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Writing TV News
Writing TV News
Writing TV News
Writing TV News
Writing TV News
Writing TV News
Writing TV News
Writing TV News
Writing TV News
Writing TV News
Writing TV News
Writing TV News
Writing TV News
Writing TV News
Writing TV News
Writing TV News
Writing TV News
Writing TV News
Writing TV News
Writing TV News
Writing TV News
Writing TV News
Writing TV News
Writing TV News
Writing TV News
Writing TV News
Writing TV News
Writing TV News
Writing TV News
Writing TV News
Writing TV News
Writing TV News
Writing TV News
Writing TV News
Writing TV News
Writing TV News
Writing TV News
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Writing TV News

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Media Education Lab collaborated with PBS NewsHour to evaluate the Student Reporting Labs (www.studentreportinglabs.com) program. Research shows the program improved media literacy and media …

Media Education Lab collaborated with PBS NewsHour to evaluate the Student Reporting Labs (www.studentreportinglabs.com) program. Research shows the program improved media literacy and media production skills, and increased intellectual curiosity, collaboration, appreciation for quality news sources, and civic engagement.

Published in: Education, News & Politics
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  • Project in collaboration with PBS NewsHour. Publication on PBS Student Reporting Labs website. Some even aired on NewsHour showCurriculum created by journalists from NewsHour and educators like Dr. HobbsUsed social media sites such as Tumblr and Open Atrium to share and post ideas, questions, information, and student workBroadcast journalists from local PBS stations mentored teachers and students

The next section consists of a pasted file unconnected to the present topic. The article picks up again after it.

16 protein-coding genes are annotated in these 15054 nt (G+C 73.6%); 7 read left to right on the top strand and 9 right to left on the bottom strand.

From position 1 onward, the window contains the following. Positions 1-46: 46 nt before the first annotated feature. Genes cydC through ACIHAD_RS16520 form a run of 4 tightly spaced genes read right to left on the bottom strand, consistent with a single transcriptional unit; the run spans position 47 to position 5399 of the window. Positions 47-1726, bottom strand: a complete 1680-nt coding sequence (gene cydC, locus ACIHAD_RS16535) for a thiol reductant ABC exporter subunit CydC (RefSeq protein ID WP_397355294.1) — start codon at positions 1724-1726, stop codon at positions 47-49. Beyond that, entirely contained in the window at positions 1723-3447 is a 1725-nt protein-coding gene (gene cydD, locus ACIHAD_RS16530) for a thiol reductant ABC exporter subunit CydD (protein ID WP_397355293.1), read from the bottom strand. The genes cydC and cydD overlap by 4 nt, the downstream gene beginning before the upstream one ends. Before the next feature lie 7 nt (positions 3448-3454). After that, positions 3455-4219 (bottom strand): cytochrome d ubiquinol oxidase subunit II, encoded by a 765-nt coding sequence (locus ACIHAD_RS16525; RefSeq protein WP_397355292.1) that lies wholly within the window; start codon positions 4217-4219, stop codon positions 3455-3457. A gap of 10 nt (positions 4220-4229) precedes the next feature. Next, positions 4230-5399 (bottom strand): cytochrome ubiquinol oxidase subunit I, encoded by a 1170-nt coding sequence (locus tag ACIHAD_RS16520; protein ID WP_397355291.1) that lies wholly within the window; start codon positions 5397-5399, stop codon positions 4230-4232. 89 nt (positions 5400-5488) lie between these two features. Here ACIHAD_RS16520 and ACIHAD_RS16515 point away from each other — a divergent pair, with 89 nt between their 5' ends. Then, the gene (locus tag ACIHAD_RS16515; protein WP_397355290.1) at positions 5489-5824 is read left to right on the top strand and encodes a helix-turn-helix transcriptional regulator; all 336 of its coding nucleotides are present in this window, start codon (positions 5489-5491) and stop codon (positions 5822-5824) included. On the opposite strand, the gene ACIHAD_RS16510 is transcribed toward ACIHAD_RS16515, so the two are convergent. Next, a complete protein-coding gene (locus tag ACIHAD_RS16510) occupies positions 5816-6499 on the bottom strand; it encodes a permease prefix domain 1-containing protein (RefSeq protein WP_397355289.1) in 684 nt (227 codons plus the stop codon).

• Put the program in contextSchools: Florida to AlaskaVocational schools- broadcast journalism pathway multi-year programTeachers ELA & SS - electives – adding new journalism courses, updating journalism from print to digital, usually year long coursesTeachers: Experience zero to very experiencedStudents: Diverse socio-economic and racial backgroundsCurriculum – aligned to CCSS, ELA and ISTE technology national education technology standardsMentor helped both teachers and students. Provided real-world connection and relevance.
  • Journalism curriculum with a lot of standards and learning objectives. During a mini-conference in Arlington, VA at PBS headquarters, teachers identified the learning objectives they felt were most important. They are: 1. Critical thinking skills aligned to CCSS2. Learn by doing, problem based learning in a group environment increases communication and collaboration – 21st century skills that are in demand3. Synthesis of information from diverse viewpoints, developing a point of view, CCSS4. Interviewing, information gathering, research skills CCSSPotential of civic engagement and the power of social responsibility – 21st century demand for these types of qualities to be a productive citizen in our global world.Topics – Students report on critical issues from a youth perspective. Ultimate assessment was publication on the PBS Student Reporting Labs website.Exploration of reasons students drop out or stay in schoolYouth perspective on constitutional rights that have been challenged. Science issues relevant to ordinary citizens, environmental pieces, The example of student work I am going to show is from the John F Kennedy High School in Silver Spring, Maryland, Joanna Greer – ELA teacher who developed her broadcast news program and now focuses solely on television production and journalism She took her students on a journalism field trip to West VirginiaThis Science topic is presented in a way that informs, educates and entertains.